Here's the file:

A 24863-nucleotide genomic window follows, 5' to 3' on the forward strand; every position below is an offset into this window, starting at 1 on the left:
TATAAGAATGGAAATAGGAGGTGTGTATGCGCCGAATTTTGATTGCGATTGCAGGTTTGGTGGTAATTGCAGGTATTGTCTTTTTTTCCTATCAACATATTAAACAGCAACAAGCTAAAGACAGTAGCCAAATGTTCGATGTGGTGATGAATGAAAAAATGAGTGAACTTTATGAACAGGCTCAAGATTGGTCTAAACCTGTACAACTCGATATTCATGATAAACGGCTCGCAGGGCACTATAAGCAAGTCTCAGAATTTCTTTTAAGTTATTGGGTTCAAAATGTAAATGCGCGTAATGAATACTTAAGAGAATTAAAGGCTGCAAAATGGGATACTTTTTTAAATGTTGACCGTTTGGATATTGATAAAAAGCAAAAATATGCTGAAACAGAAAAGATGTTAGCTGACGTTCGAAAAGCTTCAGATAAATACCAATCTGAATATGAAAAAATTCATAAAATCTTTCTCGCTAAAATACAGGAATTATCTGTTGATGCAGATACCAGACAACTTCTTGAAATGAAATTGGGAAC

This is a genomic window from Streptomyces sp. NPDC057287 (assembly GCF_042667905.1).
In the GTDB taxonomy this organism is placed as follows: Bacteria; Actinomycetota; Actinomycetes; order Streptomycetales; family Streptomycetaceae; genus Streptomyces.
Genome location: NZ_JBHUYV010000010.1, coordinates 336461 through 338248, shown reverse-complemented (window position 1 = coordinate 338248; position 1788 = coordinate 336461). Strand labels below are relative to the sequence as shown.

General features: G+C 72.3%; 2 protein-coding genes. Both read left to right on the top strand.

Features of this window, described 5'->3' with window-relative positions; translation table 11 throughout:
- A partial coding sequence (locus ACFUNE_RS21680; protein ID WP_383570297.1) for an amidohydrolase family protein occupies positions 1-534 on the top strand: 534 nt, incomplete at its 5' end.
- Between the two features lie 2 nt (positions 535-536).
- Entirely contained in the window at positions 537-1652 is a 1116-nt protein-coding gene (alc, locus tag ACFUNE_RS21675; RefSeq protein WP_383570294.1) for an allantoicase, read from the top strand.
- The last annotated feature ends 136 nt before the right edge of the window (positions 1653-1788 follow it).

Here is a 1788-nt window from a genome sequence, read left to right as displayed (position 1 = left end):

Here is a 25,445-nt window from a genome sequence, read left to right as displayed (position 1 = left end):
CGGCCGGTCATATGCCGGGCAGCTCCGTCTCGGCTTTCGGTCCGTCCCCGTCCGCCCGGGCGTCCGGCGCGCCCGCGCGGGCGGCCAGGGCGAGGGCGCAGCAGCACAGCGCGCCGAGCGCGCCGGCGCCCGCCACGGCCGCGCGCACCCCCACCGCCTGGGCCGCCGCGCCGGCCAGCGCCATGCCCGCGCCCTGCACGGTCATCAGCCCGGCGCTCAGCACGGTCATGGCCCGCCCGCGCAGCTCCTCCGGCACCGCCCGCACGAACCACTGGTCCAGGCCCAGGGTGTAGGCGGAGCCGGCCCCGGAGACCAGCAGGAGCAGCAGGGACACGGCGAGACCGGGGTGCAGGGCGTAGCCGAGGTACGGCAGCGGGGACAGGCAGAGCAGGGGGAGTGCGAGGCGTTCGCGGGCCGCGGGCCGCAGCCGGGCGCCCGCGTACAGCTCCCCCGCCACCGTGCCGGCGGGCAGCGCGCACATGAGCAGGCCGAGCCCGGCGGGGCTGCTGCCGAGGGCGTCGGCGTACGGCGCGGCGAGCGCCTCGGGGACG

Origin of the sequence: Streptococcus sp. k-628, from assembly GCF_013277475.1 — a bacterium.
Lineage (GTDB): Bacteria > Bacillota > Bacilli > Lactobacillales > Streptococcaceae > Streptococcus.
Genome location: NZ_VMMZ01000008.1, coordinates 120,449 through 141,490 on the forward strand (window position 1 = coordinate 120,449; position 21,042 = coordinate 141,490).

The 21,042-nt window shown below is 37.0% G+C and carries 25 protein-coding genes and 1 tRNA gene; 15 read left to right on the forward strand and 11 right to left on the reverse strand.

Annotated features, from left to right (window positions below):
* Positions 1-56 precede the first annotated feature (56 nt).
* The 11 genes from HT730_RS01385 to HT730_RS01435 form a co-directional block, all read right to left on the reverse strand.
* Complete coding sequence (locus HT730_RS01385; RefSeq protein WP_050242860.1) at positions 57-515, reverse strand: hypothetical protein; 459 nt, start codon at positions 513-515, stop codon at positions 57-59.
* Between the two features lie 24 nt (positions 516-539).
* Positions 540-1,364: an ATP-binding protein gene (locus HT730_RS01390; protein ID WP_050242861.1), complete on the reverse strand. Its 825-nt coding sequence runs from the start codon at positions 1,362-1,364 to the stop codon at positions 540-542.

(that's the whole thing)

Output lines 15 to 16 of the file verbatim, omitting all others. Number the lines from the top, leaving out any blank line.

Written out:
Origin of the sequence: Streptococcus sp. k-628, from assembly GCF_013277475.1 — a bacterium.
Lineage (GTDB): Bacteria > Bacillota > Bacilli > Lactobacillales > Streptococcaceae > Streptococcus.